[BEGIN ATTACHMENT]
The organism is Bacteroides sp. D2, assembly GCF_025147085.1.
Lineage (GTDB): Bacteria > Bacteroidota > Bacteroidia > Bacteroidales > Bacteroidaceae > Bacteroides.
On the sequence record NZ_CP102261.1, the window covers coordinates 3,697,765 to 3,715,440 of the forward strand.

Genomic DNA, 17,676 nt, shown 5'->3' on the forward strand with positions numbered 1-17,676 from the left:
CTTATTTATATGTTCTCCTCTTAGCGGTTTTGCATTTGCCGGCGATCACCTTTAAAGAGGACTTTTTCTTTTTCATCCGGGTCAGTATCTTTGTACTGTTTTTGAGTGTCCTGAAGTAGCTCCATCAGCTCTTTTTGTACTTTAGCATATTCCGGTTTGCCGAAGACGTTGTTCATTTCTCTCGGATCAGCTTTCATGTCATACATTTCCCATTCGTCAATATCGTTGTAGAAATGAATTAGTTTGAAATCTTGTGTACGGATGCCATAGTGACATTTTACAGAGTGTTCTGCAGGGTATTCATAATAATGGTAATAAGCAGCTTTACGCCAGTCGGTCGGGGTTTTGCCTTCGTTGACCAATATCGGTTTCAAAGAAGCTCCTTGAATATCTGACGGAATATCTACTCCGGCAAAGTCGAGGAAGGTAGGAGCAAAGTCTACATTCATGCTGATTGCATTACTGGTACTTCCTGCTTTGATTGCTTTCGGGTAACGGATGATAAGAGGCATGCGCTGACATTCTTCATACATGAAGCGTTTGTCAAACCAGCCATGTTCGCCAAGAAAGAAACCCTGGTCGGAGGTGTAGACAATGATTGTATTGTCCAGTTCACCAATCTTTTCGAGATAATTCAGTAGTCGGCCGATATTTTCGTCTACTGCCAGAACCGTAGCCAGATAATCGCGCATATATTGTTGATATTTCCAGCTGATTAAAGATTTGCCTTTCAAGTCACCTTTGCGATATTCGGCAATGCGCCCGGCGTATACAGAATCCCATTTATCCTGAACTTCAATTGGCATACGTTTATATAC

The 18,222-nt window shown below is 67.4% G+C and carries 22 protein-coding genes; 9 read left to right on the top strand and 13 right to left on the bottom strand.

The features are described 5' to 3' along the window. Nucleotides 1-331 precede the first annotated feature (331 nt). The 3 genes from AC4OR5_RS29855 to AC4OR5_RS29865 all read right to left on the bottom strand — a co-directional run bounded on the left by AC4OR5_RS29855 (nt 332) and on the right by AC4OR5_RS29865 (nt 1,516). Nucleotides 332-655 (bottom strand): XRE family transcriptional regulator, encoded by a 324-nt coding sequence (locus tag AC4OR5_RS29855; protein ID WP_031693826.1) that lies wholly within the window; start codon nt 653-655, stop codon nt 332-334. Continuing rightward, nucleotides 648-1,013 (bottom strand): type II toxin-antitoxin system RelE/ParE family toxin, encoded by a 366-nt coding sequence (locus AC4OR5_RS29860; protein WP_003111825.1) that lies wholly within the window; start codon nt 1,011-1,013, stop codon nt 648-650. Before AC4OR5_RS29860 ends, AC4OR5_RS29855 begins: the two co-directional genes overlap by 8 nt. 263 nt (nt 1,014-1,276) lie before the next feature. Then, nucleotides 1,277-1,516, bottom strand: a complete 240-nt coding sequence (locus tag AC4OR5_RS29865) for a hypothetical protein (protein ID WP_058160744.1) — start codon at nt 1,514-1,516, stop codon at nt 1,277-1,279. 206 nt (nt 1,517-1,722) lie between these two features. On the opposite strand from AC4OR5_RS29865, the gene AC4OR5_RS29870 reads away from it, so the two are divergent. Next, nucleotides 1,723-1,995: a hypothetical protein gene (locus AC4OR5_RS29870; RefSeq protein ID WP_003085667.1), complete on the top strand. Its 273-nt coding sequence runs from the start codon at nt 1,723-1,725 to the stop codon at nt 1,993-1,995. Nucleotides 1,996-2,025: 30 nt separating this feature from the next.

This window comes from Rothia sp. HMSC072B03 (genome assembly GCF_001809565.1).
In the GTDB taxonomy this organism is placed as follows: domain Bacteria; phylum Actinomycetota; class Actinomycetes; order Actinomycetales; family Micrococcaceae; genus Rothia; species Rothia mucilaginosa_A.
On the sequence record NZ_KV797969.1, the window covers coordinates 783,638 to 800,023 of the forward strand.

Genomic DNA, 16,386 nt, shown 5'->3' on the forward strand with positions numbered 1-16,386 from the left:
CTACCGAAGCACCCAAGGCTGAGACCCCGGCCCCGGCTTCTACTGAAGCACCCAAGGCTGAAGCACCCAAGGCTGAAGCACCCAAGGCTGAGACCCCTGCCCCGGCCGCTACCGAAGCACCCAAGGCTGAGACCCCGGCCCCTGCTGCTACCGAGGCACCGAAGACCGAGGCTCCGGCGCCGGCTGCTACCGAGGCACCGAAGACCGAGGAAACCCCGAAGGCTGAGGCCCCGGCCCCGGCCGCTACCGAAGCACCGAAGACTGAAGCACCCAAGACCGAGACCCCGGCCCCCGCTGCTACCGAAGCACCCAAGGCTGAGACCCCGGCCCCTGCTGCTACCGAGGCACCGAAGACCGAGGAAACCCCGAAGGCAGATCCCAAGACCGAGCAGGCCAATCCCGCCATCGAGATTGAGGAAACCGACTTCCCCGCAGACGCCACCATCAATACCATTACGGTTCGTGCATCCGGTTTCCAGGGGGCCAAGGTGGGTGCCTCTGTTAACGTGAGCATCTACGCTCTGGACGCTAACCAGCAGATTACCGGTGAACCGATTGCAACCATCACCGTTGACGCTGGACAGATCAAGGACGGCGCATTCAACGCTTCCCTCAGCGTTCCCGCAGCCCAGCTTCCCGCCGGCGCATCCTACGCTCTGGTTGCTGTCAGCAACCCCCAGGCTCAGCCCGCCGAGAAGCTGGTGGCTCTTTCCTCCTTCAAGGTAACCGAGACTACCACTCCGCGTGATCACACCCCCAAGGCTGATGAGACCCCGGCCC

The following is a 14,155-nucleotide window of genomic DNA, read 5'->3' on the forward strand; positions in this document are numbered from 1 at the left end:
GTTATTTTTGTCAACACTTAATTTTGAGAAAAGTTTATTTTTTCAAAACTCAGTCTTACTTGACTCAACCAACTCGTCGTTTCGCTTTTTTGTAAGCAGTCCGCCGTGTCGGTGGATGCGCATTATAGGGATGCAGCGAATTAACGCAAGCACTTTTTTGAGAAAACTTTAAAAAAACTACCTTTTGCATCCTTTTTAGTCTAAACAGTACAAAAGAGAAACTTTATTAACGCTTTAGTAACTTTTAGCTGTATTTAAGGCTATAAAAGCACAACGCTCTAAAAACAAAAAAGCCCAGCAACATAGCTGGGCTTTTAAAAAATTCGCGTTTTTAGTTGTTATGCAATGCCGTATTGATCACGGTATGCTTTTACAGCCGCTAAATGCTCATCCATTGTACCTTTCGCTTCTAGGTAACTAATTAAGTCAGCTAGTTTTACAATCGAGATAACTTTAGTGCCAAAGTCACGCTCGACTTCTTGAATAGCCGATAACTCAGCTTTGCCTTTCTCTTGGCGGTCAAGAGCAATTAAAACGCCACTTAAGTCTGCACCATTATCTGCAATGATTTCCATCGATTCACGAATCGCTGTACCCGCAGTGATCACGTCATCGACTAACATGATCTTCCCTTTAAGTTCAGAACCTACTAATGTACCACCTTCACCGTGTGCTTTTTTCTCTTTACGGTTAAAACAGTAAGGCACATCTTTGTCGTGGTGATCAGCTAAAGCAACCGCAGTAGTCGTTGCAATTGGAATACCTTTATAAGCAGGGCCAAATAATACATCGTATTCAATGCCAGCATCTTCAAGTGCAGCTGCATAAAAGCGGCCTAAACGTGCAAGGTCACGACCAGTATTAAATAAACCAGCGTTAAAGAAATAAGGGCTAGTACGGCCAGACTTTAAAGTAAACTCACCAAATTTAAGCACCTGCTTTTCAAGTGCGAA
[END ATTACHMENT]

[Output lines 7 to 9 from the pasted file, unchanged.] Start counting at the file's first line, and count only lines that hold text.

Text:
The features are described 5' to 3' along the window. Nucleotides 1-331 precede the first annotated feature (331 nt). The 3 genes from AC4OR5_RS29855 to AC4OR5_RS29865 all read right to left on the bottom strand — a co-directional run bounded on the left by AC4OR5_RS29855 (nt 332) and on the right by AC4OR5_RS29865 (nt 1,516). Nucleotides 332-655 (bottom strand): XRE family transcriptional regulator, encoded by a 324-nt coding sequence (locus tag AC4OR5_RS29855; protein ID WP_031693826.1) that lies wholly within the window; start codon nt 653-655, stop codon nt 332-334. Continuing rightward, nucleotides 648-1,013 (bottom strand): type II toxin-antitoxin system RelE/ParE family toxin, encoded by a 366-nt coding sequence (locus AC4OR5_RS29860; protein WP_003111825.1) that lies wholly within the window; start codon nt 1,011-1,013, stop codon nt 648-650. Before AC4OR5_RS29860 ends, AC4OR5_RS29855 begins: the two co-directional genes overlap by 8 nt. 263 nt (nt 1,014-1,276) lie before the next feature. Then, nucleotides 1,277-1,516, bottom strand: a complete 240-nt coding sequence (locus tag AC4OR5_RS29865) for a hypothetical protein (protein ID WP_058160744.1) — start codon at nt 1,514-1,516, stop codon at nt 1,277-1,279. 206 nt (nt 1,517-1,722) lie between these two features. On the opposite strand from AC4OR5_RS29865, the gene AC4OR5_RS29870 reads away from it, so the two are divergent. Next, nucleotides 1,723-1,995: a hypothetical protein gene (locus AC4OR5_RS29870; RefSeq protein ID WP_003085667.1), complete on the top strand. Its 273-nt coding sequence runs from the start codon at nt 1,723-1,725 to the stop codon at nt 1,993-1,995. Nucleotides 1,996-2,025: 30 nt separating this feature from the next.

This window comes from Rothia sp. HMSC072B03 (genome assembly GCF_001809565.1).
In the GTDB taxonomy this organism is placed as follows: domain Bacteria; phylum Actinomycetota; class Actinomycetes; order Actinomycetales; family Micrococcaceae; genus Rothia; species Rothia mucilaginosa_A.